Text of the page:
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Equality news round-up: Mississippi declines to appeal initial ruling in favor of same-sex adoption, and news from Alabama

Adoption Transgender Rights

Alabama state seal– A city in Alabama that recently passed the harshest anti-transgender bathroom ordinance in the country will possibly repeal it.

– Equality Case Files notes that the time to appeal the ruling striking down Mississippi’s anti-LGBT adoption ban has passed, meaning the preliminary injunction will go into effect. They caution, though, that the state could still potentially appeal any final ruling in the case.

– The Gloucester County School Board in Virginia has filed a request in the Fourth Circuit Court of Appeals to rehear the case en banc, meaning with the full panel of Fourth Circuit judges. The appeals court had ruled in favor of the transgender student who wanted to be able to use the correct bathroom at school.

– The EEOC has issued important guidance on bathroom use by people who are transgender.

Thanks to Equality Case Files for these filings


  • 1. Rick55845  |  May 4, 2016 at 8:34 am

    The EEOC fact sheet referenced above is worth reading. It explicitly interprets the prohibition on discrimination based on sex in Title VII of the Civil Rights Act of 1964 to include gender identity and sexual orientation. They also say that State law to the contrary is not a defense for such discrimination under Title VII.

    My understanding is that this is an EEOC interpretation of a Federal law. Presumably, that interpretation could be challenged in court. Who would have standing to do so? Or am I asking that backwards? Would it be up to someone being discriminated against by virtue of a law or policy that is contrary to that interpretation of Title VII of the Civil Rights Act of 1964 to bring suit?

    Also, could the EEOC change their interpretation of the law in the future, say if a bigoted administration were in control of the Federal government?

  • 2. VIRick  |  May 4, 2016 at 2:18 pm

    "Would it be up to someone being discriminated against by virtue of a law or policy that is contrary to that interpretation of Title VII of the Civil Rights Act of 1964 to bring suit?"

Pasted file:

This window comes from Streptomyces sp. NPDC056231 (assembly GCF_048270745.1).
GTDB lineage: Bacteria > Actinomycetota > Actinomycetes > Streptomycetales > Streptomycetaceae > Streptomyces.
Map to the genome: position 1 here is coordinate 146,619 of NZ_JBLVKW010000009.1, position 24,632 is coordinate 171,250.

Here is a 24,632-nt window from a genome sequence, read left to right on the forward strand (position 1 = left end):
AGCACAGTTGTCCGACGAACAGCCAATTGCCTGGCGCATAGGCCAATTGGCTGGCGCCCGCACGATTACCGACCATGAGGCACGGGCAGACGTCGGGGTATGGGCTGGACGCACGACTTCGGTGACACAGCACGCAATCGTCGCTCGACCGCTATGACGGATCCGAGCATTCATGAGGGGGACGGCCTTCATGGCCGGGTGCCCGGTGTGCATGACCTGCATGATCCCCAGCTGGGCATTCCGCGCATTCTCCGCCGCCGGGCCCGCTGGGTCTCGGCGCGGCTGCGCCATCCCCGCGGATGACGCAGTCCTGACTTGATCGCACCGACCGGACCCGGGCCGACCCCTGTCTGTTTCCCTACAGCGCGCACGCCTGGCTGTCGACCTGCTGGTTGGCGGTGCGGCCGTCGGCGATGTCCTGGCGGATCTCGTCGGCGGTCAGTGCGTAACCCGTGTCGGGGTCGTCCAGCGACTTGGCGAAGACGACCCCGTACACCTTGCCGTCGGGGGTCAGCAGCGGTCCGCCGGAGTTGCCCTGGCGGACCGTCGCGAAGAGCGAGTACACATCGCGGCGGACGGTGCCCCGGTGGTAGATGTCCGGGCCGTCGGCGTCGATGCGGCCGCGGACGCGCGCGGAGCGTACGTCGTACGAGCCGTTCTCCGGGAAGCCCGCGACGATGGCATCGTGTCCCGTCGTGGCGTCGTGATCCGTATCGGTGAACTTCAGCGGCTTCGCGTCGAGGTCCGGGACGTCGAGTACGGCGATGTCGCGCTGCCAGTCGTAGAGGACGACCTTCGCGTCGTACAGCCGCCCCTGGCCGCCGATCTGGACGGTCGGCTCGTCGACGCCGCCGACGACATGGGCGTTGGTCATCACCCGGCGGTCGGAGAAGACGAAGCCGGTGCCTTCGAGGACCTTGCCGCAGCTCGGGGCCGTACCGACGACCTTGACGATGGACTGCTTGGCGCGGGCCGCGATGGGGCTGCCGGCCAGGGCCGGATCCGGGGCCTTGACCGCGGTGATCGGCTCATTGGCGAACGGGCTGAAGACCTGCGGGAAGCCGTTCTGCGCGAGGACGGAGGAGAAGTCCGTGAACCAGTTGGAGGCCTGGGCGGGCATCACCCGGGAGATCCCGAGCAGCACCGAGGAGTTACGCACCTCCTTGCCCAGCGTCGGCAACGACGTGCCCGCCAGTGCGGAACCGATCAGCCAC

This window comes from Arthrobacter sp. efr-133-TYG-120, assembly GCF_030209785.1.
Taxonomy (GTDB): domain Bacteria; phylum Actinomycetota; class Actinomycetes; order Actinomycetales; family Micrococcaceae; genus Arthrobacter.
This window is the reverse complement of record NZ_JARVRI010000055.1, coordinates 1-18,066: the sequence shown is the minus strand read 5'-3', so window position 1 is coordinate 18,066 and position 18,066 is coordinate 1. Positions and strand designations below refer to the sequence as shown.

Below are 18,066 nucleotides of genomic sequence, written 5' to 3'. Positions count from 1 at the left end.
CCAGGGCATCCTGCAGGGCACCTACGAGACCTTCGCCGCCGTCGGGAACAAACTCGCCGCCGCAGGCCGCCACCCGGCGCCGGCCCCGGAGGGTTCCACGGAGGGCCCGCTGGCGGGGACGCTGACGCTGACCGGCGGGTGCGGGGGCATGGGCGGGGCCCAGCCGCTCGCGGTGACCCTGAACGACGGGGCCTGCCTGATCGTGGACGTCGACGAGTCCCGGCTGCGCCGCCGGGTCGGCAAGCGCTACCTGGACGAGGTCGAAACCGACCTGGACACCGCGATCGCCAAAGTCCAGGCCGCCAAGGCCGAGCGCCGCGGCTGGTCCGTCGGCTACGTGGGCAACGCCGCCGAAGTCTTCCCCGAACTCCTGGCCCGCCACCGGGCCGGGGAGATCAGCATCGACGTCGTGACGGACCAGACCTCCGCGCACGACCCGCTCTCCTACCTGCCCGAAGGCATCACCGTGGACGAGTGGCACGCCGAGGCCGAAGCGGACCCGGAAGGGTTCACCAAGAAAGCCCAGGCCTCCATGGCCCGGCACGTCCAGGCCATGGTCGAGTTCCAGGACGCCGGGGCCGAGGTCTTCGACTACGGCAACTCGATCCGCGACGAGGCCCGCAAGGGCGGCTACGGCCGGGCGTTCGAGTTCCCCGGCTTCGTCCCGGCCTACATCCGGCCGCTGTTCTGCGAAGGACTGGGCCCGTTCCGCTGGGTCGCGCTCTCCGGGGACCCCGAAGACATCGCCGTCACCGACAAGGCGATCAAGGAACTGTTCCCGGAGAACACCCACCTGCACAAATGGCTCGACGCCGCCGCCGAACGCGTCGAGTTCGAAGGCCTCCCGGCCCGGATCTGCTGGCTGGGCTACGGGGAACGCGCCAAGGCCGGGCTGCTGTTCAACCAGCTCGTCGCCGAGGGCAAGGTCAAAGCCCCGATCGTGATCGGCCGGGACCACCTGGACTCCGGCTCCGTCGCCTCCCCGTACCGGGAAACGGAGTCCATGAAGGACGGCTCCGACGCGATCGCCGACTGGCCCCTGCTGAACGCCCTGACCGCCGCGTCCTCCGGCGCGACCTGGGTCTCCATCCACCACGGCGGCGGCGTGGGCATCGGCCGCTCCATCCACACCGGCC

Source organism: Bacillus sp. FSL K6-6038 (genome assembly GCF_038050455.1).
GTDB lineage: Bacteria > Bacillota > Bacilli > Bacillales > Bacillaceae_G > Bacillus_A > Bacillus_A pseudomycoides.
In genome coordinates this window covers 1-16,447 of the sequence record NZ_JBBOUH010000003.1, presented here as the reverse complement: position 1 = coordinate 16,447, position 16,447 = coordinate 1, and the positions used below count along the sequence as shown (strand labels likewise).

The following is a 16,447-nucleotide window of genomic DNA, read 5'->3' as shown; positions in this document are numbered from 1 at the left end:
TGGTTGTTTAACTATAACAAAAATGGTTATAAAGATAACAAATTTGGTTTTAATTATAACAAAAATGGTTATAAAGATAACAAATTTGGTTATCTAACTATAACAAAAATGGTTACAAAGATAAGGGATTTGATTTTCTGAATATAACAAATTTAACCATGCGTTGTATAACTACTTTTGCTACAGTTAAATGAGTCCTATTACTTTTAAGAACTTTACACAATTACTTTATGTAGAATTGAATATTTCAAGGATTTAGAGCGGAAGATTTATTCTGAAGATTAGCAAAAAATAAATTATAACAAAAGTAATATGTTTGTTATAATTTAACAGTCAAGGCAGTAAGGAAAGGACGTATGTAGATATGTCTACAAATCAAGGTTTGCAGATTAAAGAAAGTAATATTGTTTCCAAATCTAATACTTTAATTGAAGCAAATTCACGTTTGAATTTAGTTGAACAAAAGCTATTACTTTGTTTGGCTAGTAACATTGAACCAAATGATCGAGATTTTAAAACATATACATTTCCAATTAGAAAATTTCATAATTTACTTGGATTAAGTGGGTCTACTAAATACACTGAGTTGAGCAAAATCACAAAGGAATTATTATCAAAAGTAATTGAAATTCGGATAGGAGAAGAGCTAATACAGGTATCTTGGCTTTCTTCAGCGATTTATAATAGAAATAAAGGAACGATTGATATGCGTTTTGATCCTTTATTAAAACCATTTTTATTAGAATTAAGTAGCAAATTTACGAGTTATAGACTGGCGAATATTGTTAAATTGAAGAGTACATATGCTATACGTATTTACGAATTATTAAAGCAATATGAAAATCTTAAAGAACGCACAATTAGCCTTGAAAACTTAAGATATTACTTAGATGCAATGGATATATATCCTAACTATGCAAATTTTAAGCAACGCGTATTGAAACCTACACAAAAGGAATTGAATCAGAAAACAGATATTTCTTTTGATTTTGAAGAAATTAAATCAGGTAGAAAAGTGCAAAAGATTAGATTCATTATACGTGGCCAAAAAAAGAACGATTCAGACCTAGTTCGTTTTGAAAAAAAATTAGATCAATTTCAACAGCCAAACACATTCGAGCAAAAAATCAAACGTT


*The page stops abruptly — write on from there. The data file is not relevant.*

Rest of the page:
"Could the EEOC change their interpretation of the law in the future, say if a bigoted administration were in control of the Federal government?"

    Presumably, yes.

  • 3. scream4ever  |  May 4, 2016 at 3:08 pm

    And now this has happened:

  • 4. ianbirmingham  |  May 4, 2016 at 5:06 pm

    NC gets an $861M/year bill for its hate law! HA HA HA HA HA!!!!!

  • 5. Shmoozo  |  May 4, 2016 at 10:06 pm

    It might actually be more like $2.2 billion.

  • 6. F_Young  |  May 4, 2016 at 2:15 pm

    USA: In a gracious speech that is being broadcast live now, Kasich is thanking all the people who supported him, and is expected to withdraw his candidacy for the Republican nomination for president. Trump will now be the Republican nominee by default.

  • 7. VIRick  |  May 4, 2016 at 2:48 pm

    Oxford AL Repeals Anti-Transgender Bill

    Today, 4 May 2016, a slim majority of city council members voted to repeal the law that would have imposed a $500 fine and jail time for any transgender person who used a bathroom that matched their gender identity. By a vote of 3-2, the city council of Oxford, Alabama, just repealed an anti-trans ordinance that has been denounced as “the nation’s most terrifying.”

    A spokesperson with the Southern Poverty Law Center, the Montgomery-based civil rights legal group, confirmed to The Advocate that the ordinance was struck down during a special meeting held this afternoon.

  • 8. montezuma58  |  May 4, 2016 at 3:03 pm

    Reading between the lines it's not a dead issue. Sounds like they're open to the ADF or some such group to draft an ordinance that will weasel word around any "issues."

  • 9. VIRick  |  May 4, 2016 at 3:30 pm

    North Carolina: Official DOJ Notification that HB2 Violates Federal Law

    Per Equality Case Files:

    Raleigh NC – On Wednesday, 4 May 2016, US Justice Department officials notified Gov. Pat McCrory that HB 2 violates the US Civil Rights Act. The department gave state officials until Monday, 9 May 2016, to address the situation "by confirming that the State will not comply with or implement HB2."